Well, Paul, I am not about to inform your assumptions one way or the other than to say there will be a very strong focus on the Budget and it won’t just deal with the challenges faced by first home owners. You have got to remember that over 30 per cent of Australians actually live in homes that are rented and when people are finishing it hard to get into the housing market that puts a lot more pressure on the rental market. One of the key failings of that agreement that I talked about before on the states, one of the things, one of the outcomes we wanted to get from that was a reduction of the number of people on low incomes in rental stress. That has gone up. I am as much concerned about someone who is on a low income struggling with their rent, as I am with someone who I know wants to get on the home ownership market themselves. They are both important challenges for Australians...

KELLY:

Point well taken.

TREASURER:

And my focus is right across the board.

KELLY:

Can I just ask you then, will the capital gains tax arrangements be in play?

TREASURER:

Again I am not going to speculate on the Budget on the program.

KELLY:

You’re not going to rule it out?

TREASURER:

I am not going to play those games. I think that is, frankly, just an unhelpful game, and I am not going to engage it. What we are working on is a housing affordability package, for the Budget. We have made it really clear that the primary issue that is at play here are the supply side issues.

VAN ONSELEN:

Is everything on the table?

TREASURER:

Peter, you use the words you want to use. Paul, you use the words you want to use and what I am telling you is there is a focus on housing affordability that is looking at everything from homelessness and social housing which so often gets forgotten in this debate. I am quite passionate about this. I have been talking about these issues for a long time and I think we have got a genuine opportunity to work with the states and territories here. Not in a combative way and I applaud the decision of the Victorian state government on stamp duties today. Good for them. I applaud what Gladys Berejiklian is doing here and Dominic Perrottet and Anthony Roberts are doing here on the package they are working on here in New South Wales. Good for them. We have all got to work together on this problem, it goes right across state, local and federal and it isn’t just about one silver bullet tax issue. It is a cruel hoax for the Labor Party to present a tax increase as a silver bullet that says you will be able to buy a house wherever you like, at the price you want, in the suburb you want, with a lawn and the bedrooms – that is just a cruel hoax. Labor doesn’t have a housing affordability policy. They have a tax policy to increase taxes for revenue reasons and they dress it up as housing affordability. It is a cruel hoax.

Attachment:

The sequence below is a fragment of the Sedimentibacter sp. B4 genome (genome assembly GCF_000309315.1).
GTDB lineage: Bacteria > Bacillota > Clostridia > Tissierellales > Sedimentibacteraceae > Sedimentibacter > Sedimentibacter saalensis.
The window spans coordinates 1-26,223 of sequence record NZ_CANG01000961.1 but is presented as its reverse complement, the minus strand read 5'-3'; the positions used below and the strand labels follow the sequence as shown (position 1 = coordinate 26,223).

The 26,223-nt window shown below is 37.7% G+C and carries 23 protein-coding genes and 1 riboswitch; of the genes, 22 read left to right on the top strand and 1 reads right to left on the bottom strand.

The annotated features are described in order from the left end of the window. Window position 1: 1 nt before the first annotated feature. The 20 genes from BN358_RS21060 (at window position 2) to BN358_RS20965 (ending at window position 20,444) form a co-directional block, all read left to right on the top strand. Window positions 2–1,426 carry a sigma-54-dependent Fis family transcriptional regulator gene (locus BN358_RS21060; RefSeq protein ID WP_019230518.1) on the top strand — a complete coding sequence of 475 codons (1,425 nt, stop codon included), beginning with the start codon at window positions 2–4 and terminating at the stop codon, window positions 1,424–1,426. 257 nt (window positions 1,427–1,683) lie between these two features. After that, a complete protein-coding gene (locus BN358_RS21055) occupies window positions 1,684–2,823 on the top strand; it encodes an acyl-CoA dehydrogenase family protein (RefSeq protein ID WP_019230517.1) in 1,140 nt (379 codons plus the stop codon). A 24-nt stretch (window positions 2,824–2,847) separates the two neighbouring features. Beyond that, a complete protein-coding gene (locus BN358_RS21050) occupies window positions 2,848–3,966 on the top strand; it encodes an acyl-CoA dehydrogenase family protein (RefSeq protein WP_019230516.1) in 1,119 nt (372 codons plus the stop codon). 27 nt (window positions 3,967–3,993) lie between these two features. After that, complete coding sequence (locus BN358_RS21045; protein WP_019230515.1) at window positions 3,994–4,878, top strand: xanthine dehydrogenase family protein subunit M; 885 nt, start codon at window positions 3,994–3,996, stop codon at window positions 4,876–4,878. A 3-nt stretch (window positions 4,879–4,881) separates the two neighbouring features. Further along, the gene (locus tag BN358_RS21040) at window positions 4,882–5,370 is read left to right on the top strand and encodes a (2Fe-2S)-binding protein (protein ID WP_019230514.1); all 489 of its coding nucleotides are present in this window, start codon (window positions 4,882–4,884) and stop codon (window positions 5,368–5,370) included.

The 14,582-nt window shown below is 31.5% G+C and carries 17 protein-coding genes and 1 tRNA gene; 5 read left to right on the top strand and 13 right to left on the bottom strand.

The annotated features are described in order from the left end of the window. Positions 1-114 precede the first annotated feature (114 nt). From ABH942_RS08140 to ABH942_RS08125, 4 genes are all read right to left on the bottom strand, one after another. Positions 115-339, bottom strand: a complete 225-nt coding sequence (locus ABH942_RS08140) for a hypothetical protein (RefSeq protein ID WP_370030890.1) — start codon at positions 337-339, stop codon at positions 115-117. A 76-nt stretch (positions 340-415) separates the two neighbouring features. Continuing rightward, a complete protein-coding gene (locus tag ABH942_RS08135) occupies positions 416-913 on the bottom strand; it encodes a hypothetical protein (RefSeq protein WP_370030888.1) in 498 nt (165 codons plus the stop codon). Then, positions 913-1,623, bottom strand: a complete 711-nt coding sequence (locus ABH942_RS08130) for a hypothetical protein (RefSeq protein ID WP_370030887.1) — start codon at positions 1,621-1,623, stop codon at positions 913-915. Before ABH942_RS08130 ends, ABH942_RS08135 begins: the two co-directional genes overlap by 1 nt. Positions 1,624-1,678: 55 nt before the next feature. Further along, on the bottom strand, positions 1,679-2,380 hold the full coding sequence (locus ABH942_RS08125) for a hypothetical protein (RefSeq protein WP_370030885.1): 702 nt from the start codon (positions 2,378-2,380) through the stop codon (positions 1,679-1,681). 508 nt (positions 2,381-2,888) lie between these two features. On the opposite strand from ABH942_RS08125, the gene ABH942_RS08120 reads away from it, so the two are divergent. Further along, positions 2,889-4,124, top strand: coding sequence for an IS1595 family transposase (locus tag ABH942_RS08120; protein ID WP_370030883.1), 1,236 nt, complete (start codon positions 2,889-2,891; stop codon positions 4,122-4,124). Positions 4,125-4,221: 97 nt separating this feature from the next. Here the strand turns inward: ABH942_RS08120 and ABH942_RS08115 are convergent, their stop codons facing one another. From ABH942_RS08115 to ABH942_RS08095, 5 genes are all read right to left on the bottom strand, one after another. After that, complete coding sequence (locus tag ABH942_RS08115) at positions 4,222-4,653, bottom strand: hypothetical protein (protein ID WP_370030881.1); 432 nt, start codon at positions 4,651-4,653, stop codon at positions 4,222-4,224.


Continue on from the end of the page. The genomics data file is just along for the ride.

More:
KELLY:

I did want to ask you about Medicare. The Government was punished during the course of the election campaign, very, very badly on the Medicare issue in relation to the indexation of the rebate and so on.

TREASURER:

Apparently we were supposed to have sold Medicare by now. That clearly didn’t happen did it? It was never going to happen, it was a ridiculous suggestion.

KELLY:

Well, you have always got the Budget and that is what I am asking you…

TREASURER:

That was such a ridiculous suggestion.

KELLY:

Can we expect that the Budget will address the Medicare issue? I am not talking about the sale of Medicare in the Budget but can we expect that the Budget will address these issues in relation to Medicare. The political problems in particular that the Government faced at the last election?

VAN ONSELEN:

Particularly the freezing of the rebate.

TREASURER:

Again measures will be addressed in the Budget. But whether it is the NDIS, whether it is schools, whether it is hospitals, whether it is Medicare – at a time when wages growth is admittedly and regrettably flat, Australians, particularly hard-working Australians on middle incomes rely more and more and depend more and more on these services that you are talking about. And so the Budget does need to signal and the Government has been signalling this, the need to ensure that people can feel confident about the support for those services.

KELLY:

So, in other words what you are telling us is that this Budget will look after the needs of middle Australia when it comes to health care and education?

TREASURER:

Hardworking Australians, they go out there, they get their wage to support their families and that's been tough. By the way you can’t get a job at a business that’s closed – I have been saying that all week – and you can’t get a pay rise at a business that isn’t making profits and that is why making sure they are in a position to do that is a good thing. I don’t think profit is a dirty word. Bill Shorten seems to think it’s some sort of sin that has been committed by businesses to actually turn a dollar and make a profit. I think that says a lot about modern Labor. But hardworking Australian families also rely on these services and I think an important message for the government is to ensure that we give them that confidence that they can rely on those services and they can rely on hem under a Coalition Government...